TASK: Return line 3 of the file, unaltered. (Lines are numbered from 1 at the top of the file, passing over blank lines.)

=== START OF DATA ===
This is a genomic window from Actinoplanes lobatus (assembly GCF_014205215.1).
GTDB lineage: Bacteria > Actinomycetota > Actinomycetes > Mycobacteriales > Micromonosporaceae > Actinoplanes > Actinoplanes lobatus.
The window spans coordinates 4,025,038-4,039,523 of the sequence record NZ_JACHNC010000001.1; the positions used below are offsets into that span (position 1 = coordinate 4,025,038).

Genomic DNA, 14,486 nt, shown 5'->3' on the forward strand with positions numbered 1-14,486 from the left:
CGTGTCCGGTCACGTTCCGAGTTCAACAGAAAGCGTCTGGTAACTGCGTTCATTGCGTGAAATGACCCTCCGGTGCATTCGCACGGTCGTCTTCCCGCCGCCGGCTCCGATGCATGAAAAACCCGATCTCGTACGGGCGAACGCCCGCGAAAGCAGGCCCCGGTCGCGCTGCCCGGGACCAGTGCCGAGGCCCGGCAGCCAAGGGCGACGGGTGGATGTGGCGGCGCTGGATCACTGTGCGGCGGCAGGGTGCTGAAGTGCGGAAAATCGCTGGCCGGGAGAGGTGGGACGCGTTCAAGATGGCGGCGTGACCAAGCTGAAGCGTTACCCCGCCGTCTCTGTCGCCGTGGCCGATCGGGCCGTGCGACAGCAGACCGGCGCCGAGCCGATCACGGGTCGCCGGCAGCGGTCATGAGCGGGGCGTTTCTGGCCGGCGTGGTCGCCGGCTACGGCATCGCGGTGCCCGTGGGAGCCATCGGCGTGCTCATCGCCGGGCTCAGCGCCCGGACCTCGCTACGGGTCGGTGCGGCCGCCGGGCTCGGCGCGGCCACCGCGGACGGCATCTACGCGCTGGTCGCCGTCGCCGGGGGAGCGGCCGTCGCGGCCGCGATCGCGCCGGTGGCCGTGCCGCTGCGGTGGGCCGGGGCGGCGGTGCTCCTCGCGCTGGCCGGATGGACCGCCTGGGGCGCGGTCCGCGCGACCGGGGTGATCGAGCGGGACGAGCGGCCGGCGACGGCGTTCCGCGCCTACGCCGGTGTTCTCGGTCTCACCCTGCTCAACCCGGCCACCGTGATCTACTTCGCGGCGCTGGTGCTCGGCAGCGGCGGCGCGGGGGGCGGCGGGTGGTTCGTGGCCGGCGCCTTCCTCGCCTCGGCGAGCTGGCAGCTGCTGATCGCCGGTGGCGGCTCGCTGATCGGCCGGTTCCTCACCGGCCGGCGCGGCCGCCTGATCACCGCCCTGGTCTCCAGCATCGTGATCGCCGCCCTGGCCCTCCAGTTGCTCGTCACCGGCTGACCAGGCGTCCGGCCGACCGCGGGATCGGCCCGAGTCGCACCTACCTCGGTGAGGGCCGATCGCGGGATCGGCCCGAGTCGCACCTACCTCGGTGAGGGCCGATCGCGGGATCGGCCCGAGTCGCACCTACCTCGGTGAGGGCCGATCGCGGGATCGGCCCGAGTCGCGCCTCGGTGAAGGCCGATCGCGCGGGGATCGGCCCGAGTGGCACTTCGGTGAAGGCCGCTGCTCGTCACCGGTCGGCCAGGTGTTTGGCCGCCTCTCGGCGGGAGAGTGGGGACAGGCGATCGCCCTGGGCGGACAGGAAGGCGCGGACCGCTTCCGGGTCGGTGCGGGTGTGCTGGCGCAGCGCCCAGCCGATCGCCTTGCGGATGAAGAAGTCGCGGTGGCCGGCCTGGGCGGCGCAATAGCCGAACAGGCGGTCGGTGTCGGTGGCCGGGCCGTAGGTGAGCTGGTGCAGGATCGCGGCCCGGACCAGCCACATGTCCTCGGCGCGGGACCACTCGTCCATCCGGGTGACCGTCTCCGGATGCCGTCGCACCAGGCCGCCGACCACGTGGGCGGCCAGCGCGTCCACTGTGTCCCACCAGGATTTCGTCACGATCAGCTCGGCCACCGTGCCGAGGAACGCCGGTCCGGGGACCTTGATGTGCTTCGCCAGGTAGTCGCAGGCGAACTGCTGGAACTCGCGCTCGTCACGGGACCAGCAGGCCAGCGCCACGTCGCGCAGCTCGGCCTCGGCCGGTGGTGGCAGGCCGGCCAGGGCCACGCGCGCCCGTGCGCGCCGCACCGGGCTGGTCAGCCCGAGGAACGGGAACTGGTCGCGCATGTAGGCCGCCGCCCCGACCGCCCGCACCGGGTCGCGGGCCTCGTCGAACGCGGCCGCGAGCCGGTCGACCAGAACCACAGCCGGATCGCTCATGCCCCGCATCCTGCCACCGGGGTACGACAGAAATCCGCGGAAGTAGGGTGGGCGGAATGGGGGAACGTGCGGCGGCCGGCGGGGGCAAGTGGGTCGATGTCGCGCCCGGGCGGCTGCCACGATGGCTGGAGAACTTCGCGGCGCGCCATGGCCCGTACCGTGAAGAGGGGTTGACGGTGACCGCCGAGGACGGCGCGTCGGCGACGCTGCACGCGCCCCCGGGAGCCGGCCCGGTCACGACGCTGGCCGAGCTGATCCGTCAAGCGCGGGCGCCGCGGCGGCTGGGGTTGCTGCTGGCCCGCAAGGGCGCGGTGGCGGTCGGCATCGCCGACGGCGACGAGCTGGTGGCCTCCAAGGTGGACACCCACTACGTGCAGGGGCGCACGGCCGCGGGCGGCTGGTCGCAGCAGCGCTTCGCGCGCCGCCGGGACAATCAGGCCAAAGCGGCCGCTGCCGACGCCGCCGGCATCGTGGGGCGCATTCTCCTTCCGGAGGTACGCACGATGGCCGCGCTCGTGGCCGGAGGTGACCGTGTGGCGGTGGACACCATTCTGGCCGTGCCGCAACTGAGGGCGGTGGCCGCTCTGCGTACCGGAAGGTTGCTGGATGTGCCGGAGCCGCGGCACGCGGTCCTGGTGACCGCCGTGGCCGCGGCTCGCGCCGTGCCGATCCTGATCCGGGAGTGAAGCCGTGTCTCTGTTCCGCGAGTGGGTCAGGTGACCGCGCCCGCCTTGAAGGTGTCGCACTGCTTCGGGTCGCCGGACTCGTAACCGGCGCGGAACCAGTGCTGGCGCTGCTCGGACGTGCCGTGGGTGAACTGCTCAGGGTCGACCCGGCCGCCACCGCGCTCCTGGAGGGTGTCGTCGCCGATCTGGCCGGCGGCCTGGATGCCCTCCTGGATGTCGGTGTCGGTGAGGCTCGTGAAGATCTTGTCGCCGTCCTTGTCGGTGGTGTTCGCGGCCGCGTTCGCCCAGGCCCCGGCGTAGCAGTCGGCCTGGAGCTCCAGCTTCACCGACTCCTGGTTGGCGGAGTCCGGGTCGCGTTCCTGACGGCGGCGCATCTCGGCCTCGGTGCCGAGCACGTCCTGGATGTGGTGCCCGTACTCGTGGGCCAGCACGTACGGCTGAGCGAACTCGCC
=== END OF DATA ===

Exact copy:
The window spans coordinates 4,025,038-4,039,523 of the sequence record NZ_JACHNC010000001.1; the positions used below are offsets into that span (position 1 = coordinate 4,025,038).